The government has completed the first Energy Demand Reduction Auction after companies bid for a slice of pilot funding.
The first EDR auction in Britain was launched by Ed Davey, Secretary of State for Energy and Climate Change last year and he announced results this month, with 22 projects sharing £1.28 million to cut back on power consumption during peak times, reducing strain on the National Grid.
The Department of Energy and Climate Change (DECC) advises that the average weighted average price bid in the auction was £229/kW.and it predicts that the pilot scheme could reduce peak power demand by at least 1,855,548 kWh.
The government pilot will indicate whether reducing demand on the electricity grid can be a cost-effective solution in the challenge to provide energy security, cutting emissions and lowering energy bills. The private sector already has schemes from companies that offer ‘demand response’ or ‘demand management services’ on behalf of grid operators, with businesses being paid if they reduce power demand at peak times.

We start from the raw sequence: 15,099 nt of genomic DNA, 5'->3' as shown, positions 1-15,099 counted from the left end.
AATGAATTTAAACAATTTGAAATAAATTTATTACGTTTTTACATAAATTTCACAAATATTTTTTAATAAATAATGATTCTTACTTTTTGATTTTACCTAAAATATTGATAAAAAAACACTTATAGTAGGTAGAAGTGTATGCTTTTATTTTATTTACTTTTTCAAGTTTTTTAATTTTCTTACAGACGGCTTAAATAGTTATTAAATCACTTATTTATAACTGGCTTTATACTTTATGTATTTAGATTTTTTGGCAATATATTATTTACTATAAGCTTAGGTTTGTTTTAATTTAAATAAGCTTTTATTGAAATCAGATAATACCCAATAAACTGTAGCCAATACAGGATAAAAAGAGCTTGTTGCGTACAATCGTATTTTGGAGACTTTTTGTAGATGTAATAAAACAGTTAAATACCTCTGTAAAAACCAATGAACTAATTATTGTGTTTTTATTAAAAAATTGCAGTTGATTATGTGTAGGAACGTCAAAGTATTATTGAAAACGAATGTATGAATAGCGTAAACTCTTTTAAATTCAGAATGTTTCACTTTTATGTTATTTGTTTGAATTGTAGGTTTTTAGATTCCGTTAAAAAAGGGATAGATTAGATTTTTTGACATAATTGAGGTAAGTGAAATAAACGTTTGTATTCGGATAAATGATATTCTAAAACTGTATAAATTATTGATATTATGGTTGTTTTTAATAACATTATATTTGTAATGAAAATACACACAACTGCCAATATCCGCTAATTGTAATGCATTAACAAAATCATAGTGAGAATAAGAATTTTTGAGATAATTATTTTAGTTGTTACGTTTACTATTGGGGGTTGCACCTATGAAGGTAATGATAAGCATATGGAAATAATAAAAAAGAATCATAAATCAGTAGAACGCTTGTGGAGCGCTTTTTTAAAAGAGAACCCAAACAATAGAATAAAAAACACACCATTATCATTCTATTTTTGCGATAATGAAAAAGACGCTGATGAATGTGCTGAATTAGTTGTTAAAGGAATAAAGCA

Stadco Limited offered the largest single energy savings commitment – curbing power demand by up to 573kW across multiple sites. Other successful bidders included Anesco Energy (with four projects) BAE Systems, Dixons Retail, David Lloyd Leisure Group, The London Borough of Havering, Network Rail, and Tata Steel, all of which committed to reducing power demand for lighting during peak times.
Cutting consumption seems like a no brainer to provide a larger part of the solution to the current ‘energy trilemma’ – with aging power stations being decommissioned and a gap until new productive capacity is built, along with the compunction to reduce carbon emissions and utility bills.
If the pilot succeeds, the government will extend EDR to compete alongside new back-up generation in future auctions under the Capacity Market umbrella.
EDR is seen by some analysts as a cost-effective way to manage business energy supplies while at the same time reducing CO2 emissions, unlike other options such as re-commissioning mothballed power plants to meet surges in demand.
Newer grid and building management systems also can enable companies to better manage reduction in power use at peak times without negative effects on operations.
The Association for Decentralised Energy advises that demand reduction could reduce power consumption by 45TWh within five years and has pressed the government to expand the boundaries of EDR rapidly to industrial sites and those with Climate Change Agreements, among others.
Auction winner will need to install measures by October 15th and deliver the contracted savings from November 1st 2015 to 29 February 2016. A final evaluation report will be released in December next year.